Every next day in lockdown, I realize yet another aspect of reality that’s gone. One of them is the face-to-face contact with other people.
Studies found that eye-contact is critical for our emotional development. It also increases emotional awareness. That’s because the faces we look into reflect our feelings back on us.
The human brain is wired to read emotions from facial expressions. We may be better at this than trying to recognize what we feel by “looking inwards.”
But what are you to do when so much of human interaction is simply not safe — and, in many cases, banned? How can you feed your innate need for face-to-face contact?
Well, here’s the trick: you still have your own eyes and face at your disposal. If you also have a mirror — then you’re set. You can look into your own eyes and meet this “other human” there.
And the fact that it’s you on both sides of the mirror? It doesn’t seem to make that much of a difference.
Becoming Your Own Best Friend
Many of us go about our days without any real awareness of how we’re feeling. I know I often lack it — unless I make an intentional move to awaken it.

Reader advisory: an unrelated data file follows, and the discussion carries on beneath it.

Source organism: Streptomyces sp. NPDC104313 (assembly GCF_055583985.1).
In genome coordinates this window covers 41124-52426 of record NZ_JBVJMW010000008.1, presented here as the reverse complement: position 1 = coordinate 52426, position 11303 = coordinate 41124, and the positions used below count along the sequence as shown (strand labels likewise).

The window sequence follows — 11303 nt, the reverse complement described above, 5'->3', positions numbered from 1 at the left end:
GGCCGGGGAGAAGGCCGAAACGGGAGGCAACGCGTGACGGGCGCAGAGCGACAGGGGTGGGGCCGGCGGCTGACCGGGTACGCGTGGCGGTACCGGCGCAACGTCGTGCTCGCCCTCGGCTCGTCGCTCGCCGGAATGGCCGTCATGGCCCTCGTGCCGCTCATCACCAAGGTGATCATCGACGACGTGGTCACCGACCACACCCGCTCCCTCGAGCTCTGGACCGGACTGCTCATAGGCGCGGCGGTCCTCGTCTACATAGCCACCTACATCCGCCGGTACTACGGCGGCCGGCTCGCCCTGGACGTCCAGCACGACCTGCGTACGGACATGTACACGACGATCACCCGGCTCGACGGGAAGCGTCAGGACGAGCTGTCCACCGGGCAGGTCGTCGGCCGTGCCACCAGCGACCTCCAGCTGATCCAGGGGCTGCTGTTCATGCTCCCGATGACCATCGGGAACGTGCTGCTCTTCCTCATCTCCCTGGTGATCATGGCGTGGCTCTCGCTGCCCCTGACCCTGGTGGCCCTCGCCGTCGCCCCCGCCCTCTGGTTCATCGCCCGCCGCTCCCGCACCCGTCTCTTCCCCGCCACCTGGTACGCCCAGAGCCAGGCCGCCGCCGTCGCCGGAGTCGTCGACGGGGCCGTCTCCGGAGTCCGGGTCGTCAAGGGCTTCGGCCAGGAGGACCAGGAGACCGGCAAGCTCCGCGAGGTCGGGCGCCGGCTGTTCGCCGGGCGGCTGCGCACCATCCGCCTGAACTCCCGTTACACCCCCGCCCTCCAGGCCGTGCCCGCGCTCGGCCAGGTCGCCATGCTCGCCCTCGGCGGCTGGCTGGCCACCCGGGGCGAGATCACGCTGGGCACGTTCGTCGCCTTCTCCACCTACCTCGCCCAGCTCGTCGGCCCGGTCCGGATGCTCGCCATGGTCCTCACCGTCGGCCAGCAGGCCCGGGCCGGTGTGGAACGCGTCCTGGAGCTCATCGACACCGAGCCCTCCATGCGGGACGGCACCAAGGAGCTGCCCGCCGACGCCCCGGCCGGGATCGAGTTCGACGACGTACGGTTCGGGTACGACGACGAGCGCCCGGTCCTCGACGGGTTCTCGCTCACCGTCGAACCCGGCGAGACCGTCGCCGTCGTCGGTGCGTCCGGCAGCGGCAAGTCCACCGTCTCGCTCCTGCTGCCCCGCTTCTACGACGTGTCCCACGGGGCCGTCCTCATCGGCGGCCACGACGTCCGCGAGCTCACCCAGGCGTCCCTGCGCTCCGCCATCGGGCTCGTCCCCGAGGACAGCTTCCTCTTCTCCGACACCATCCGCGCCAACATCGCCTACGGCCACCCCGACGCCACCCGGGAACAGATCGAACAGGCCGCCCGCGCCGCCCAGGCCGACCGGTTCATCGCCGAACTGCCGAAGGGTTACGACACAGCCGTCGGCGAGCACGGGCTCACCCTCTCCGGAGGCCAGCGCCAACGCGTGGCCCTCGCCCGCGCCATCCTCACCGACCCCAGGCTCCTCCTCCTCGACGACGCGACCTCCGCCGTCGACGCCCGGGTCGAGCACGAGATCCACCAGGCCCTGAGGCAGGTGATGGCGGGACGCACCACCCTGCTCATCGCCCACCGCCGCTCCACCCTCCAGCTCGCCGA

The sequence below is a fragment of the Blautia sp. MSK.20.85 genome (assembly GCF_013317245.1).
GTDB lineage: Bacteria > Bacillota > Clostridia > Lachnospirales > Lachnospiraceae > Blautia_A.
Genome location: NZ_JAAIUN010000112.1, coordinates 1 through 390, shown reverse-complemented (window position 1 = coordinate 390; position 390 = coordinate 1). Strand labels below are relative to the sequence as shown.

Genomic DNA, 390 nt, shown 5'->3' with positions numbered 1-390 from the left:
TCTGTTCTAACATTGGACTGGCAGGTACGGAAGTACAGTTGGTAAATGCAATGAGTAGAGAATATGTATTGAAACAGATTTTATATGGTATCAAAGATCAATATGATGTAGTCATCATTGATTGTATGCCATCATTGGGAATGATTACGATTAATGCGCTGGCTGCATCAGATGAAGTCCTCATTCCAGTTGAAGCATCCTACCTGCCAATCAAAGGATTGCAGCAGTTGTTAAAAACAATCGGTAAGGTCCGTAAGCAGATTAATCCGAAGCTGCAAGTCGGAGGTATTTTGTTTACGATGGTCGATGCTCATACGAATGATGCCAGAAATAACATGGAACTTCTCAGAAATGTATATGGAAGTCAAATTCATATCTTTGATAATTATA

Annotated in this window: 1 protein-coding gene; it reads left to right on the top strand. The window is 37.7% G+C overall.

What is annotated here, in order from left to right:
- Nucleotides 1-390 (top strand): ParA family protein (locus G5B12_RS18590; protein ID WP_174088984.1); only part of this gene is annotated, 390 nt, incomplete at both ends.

There’s only so much I want to show others about how I’m feeling. In many relationships, I learned to be the helper — not the one asking for help. As the helper, I try to always be smiling. I don’t want to burden other people with my problems.
For years, I didn’t see how this was backfiring on me. Because I was hiding my emotions from others, I also started hiding them from myself. I learned to disguise sadness as tiredness, and anger as laziness.
All of that in the effort to protect my identity as a helper.
This identity dictated that I shouldn’t complain and always be available for others. This steered me further away from my true feelings.
If you’re anything like me, the mirror can be super helpful. That’s because, when you look at your reflection, it’s much harder to hide your real emotions from yourself. As I said, we’re naturally skilled in reading emotions from facial expressions. This includes reading your face, too.
Once you start acknowledging your emotions, self-compassion arises more naturally. You can’t help but see a vulnerable person in front of you. The natural reflex is to take care of them.
Why Are You So Harsh On Yourself?
The big reason it’s hard to elicit self-compassion is the harsh inner critic. Have you noticed that it’s harder to be compassionate to yourself than to others? This is due to a few reasons: